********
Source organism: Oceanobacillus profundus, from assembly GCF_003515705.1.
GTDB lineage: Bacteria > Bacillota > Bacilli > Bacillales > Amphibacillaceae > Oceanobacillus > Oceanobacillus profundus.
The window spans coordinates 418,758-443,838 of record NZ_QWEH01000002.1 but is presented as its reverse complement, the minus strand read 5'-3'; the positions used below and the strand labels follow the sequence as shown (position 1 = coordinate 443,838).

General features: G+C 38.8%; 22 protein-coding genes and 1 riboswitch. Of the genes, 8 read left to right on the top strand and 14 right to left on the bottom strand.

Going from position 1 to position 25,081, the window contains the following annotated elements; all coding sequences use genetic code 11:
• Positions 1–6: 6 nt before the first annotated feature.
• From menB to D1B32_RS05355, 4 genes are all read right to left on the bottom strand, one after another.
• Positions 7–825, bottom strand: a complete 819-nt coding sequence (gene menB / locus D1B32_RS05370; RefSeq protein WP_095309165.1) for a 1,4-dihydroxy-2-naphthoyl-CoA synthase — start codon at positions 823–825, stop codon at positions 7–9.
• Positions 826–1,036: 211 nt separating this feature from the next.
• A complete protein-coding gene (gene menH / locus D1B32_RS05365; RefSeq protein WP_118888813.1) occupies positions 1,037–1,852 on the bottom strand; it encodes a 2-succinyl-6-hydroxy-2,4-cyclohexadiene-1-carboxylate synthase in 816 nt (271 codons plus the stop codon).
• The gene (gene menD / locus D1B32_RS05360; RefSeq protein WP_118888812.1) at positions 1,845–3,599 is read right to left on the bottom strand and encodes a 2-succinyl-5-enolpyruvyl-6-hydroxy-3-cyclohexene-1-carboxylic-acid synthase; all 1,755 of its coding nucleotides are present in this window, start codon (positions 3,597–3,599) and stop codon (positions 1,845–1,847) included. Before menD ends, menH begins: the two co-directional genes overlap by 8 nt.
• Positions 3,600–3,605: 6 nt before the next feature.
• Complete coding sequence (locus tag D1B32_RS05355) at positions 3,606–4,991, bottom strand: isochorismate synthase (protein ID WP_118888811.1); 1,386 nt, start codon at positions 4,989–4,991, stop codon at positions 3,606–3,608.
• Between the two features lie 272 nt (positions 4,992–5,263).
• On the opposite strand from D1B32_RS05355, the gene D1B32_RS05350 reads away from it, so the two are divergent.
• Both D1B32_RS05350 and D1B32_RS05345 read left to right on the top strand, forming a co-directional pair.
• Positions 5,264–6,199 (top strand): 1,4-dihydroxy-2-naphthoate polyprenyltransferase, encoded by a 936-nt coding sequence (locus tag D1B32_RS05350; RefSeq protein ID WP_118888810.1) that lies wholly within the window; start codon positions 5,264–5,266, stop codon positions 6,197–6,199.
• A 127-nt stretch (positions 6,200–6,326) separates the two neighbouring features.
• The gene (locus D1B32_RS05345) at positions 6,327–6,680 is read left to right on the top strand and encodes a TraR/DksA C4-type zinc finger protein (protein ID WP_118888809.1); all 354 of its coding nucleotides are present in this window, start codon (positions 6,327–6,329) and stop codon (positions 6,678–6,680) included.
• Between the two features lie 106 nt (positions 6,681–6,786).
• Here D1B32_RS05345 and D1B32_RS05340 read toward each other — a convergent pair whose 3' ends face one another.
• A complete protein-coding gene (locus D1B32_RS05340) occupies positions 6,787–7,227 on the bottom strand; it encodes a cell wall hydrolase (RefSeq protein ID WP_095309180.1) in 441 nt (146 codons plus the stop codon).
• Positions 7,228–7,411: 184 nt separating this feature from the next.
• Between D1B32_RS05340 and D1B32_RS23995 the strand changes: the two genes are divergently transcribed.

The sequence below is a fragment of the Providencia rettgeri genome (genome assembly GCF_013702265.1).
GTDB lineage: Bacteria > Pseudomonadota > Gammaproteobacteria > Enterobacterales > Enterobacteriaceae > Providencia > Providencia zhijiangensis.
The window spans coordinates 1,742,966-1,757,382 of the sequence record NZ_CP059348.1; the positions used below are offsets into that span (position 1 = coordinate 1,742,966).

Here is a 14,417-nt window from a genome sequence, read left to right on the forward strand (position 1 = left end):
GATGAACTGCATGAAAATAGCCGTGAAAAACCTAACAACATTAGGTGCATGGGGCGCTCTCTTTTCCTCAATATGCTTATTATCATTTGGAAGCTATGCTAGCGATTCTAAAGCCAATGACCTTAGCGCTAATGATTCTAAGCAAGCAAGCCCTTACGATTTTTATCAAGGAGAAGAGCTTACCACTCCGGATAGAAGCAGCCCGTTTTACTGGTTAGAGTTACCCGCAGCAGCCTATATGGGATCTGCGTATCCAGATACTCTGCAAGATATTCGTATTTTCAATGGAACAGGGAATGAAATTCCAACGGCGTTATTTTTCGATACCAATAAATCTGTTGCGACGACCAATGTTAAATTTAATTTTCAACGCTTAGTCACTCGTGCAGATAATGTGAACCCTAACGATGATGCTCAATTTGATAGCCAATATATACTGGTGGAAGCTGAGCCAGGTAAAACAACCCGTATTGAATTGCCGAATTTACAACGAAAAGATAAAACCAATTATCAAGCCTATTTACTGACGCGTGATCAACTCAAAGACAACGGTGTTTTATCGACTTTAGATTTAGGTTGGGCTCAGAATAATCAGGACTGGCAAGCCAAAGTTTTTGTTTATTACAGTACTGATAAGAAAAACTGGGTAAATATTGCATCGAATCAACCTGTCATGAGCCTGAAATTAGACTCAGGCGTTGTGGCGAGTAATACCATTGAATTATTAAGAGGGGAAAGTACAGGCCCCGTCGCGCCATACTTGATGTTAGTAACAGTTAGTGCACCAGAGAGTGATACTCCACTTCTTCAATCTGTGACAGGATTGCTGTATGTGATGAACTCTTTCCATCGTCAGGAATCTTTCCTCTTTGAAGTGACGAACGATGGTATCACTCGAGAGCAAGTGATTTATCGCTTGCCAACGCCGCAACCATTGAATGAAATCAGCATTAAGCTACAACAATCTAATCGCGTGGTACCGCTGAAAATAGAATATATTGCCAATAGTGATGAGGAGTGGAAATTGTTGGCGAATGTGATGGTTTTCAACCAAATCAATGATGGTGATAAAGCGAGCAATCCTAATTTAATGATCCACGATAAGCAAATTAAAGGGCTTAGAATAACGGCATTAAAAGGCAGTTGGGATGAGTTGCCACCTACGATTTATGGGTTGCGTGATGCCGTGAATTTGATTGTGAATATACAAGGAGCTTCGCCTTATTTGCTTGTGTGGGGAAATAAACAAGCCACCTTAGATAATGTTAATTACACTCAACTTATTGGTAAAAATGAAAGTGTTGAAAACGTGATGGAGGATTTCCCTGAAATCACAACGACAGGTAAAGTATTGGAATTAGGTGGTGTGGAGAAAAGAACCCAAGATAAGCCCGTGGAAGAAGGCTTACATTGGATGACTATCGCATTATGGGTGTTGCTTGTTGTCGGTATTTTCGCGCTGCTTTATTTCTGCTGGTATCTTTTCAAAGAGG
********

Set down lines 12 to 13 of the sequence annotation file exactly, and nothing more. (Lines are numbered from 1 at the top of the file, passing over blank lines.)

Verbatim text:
• Positions 3,600–3,605: 6 nt before the next feature.
• Complete coding sequence (locus tag D1B32_RS05355) at positions 3,606–4,991, bottom strand: isochorismate synthase (protein ID WP_118888811.1); 1,386 nt, start codon at positions 4,989–4,991, stop codon at positions 3,606–3,608.